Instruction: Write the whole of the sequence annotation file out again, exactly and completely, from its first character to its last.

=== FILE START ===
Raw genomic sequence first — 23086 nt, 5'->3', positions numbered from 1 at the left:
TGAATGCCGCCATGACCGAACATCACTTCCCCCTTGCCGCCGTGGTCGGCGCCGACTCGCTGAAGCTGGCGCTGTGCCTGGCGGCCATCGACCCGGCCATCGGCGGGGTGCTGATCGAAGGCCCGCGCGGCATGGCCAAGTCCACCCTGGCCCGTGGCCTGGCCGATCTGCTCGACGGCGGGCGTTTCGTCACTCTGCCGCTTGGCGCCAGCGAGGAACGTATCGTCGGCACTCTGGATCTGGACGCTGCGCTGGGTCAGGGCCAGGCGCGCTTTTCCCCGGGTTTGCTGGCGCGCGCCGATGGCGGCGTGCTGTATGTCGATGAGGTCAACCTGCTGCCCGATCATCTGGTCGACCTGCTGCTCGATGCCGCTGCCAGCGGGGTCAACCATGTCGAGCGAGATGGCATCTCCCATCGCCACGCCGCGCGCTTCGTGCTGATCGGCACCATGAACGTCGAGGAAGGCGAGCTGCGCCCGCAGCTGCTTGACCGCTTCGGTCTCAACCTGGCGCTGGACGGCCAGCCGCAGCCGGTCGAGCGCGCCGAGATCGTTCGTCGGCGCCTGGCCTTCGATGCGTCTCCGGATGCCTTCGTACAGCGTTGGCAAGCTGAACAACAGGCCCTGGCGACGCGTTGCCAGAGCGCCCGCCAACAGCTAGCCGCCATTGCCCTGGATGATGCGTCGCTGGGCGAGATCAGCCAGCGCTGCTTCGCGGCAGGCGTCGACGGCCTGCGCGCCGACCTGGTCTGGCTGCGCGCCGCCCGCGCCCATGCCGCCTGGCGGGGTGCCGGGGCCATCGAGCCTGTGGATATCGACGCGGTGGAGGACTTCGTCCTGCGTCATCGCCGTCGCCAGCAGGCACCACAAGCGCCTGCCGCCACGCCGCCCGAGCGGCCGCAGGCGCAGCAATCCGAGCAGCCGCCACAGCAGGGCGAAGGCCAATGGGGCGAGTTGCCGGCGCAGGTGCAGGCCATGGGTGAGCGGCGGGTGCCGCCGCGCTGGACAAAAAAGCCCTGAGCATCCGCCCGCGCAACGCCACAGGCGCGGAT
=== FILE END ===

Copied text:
Raw genomic sequence first — 23086 nt, 5'->3', positions numbered from 1 at the left:
TGAATGCCGCCATGACCGAACATCACTTCCCCCTTGCCGCCGTGGTCGGCGCCGACTCGCTGAAGCTGGCGCTGTGCCTGGCGGCCATCGACCCGGCCATCGGCGGGGTGCTGATCGAAGGCCCGCGCGGCATGGCCAAGTCCACCCTGGCCCGTGGCCTGGCCGATCTGCTCGACGGCGGGCGTTTCGTCACTCTGCCGCTTGGCGCCAGCGAGGAACGTATCGTCGGCACTCTGGATCTGGACGCTGCGCTGGGTCAGGGCCAGGCGCGCTTTTCCCCGGGTTTGCTGGCGCGCGCCGATGGCGGCGTGCTGTATGTCGATGAGGTCAACCTGCTGCCCGATCATCTGGTCGACCTGCTGCTCGATGCCGCTGCCAGCGGGGTCAACCATGTCGAGCGAGATGGCATCTCCCATCGCCACGCCGCGCGCTTCGTGCTGATCGGCACCATGAACGTCGAGGAAGGCGAGCTGCGCCCGCAGCTGCTTGACCGCTTCGGTCTCAACCTGGCGCTGGACGGCCAGCCGCAGCCGGTCGAGCGCGCCGAGATCGTTCGTCGGCGCCTGGCCTTCGATGCGTCTCCGGATGCCTTCGTACAGCGTTGGCAAGCTGAACAACAGGCCCTGGCGACGCGTTGCCAGAGCGCCCGCCAACAGCTAGCCGCCATTGCCCTGGATGATGCGTCGCTGGGCGAGATCAGCCAGCGCTGCTTCGCGGCAGGCGTCGACGGCCTGCGCGCCGACCTGGTCTGGCTGCGCGCCGCCCGCGCCCATGCCGCCTGGCGGGGTGCCGGGGCCATCGAGCCTGTGGATATCGACGCGGTGGAGGACTTCGTCCTGCGTCATCGCCGTCGCCAGCAGGCACCACAAGCGCCTGCCGCCACGCCGCCCGAGCGGCCGCAGGCGCAGCAATCCGAGCAGCCGCCACAGCAGGGCGAAGGCCAATGGGGCGAGTTGCCGGCGCAGGTGCAGGCCATGGGTGAGCGGCGGGTGCCGCCGCGCTGGACAAAAAAGCCCTGAGCATCCGCCCGCGCAACGCCACAGGCGCGGAT